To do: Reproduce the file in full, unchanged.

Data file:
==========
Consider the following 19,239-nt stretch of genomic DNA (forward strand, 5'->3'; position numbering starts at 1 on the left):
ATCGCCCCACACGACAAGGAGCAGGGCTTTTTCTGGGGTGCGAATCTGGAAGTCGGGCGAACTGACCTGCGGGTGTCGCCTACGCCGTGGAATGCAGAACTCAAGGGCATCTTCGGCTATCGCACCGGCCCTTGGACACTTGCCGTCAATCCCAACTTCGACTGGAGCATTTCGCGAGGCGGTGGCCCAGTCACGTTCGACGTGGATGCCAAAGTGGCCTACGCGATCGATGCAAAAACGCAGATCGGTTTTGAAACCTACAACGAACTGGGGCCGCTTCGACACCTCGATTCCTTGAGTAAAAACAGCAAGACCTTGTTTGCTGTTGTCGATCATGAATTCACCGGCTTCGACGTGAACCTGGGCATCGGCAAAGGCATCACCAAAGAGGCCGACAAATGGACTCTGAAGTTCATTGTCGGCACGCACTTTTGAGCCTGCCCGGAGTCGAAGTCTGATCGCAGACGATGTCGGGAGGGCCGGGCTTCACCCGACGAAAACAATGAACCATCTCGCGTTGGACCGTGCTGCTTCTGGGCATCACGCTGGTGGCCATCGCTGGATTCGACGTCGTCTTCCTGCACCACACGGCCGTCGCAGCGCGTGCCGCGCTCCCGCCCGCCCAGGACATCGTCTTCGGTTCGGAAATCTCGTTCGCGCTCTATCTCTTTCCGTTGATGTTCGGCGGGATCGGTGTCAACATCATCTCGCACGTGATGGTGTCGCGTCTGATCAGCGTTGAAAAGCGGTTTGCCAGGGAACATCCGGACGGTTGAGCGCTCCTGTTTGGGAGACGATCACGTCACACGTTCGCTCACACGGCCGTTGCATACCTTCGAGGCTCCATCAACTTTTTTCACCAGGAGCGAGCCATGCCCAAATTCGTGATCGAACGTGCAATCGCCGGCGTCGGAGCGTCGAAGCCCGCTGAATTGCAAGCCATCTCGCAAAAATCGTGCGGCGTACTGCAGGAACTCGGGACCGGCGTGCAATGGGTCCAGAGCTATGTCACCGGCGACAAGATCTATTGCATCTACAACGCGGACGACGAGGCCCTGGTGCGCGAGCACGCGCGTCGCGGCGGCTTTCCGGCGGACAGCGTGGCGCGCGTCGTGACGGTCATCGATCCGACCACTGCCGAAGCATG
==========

Consider the following 19,239-nt stretch of genomic DNA (forward strand, 5'->3'; position numbering starts at 1 on the left):
ATCGCCCCACACGACAAGGAGCAGGGCTTTTTCTGGGGTGCGAATCTGGAAGTCGGGCGAACTGACCTGCGGGTGTCGCCTACGCCGTGGAATGCAGAACTCAAGGGCATCTTCGGCTATCGCACCGGCCCTTGGACACTTGCCGTCAATCCCAACTTCGACTGGAGCATTTCGCGAGGCGGTGGCCCAGTCACGTTCGACGTGGATGCCAAAGTGGCCTACGCGATCGATGCAAAAACGCAGATCGGTTTTGAAACCTACAACGAACTGGGGCCGCTTCGACACCTCGATTCCTTGAGTAAAAACAGCAAGACCTTGTTTGCTGTTGTCGATCATGAATTCACCGGCTTCGACGTGAACCTGGGCATCGGCAAAGGCATCACCAAAGAGGCCGACAAATGGACTCTGAAGTTCATTGTCGGCACGCACTTTTGAGCCTGCCCGGAGTCGAAGTCTGATCGCAGACGATGTCGGGAGGGCCGGGCTTCACCCGACGAAAACAATGAACCATCTCGCGTTGGACCGTGCTGCTTCTGGGCATCACGCTGGTGGCCATCGCTGGATTCGACGTCGTCTTCCTGCACCACACGGCCGTCGCAGCGCGTGCCGCGCTCCCGCCCGCCCAGGACATCGTCTTCGGTTCGGAAATCTCGTTCGCGCTCTATCTCTTTCCGTTGATGTTCGGCGGGATCGGTGTCAACATCATCTCGCACGTGATGGTGTCGCGTCTGATCAGCGTTGAAAAGCGGTTTGCCAGGGAACATCCGGACGGTTGAGCGCTCCTGTTTGGGAGACGATCACGTCACACGTTCGCTCACACGGCCGTTGCATACCTTCGAGGCTCCATCAACTTTTTTCACCAGGAGCGAGCCATGCCCAAATTCGTGATCGAACGTGCAATCGCCGGCGTCGGAGCGTCGAAGCCCGCTGAATTGCAAGCCATCTCGCAAAAATCGTGCGGCGTACTGCAGGAACTCGGGACCGGCGTGCAATGGGTCCAGAGCTATGTCACCGGCGACAAGATCTATTGCATCTACAACGCGGACGACGAGGCCCTGGTGCGCGAGCACGCGCGTCGCGGCGGCTTTCCGGCGGACAGCGTGGCGCGCGTCGTGACGGTCATCGATCCGACCACTGCCGAAGCATG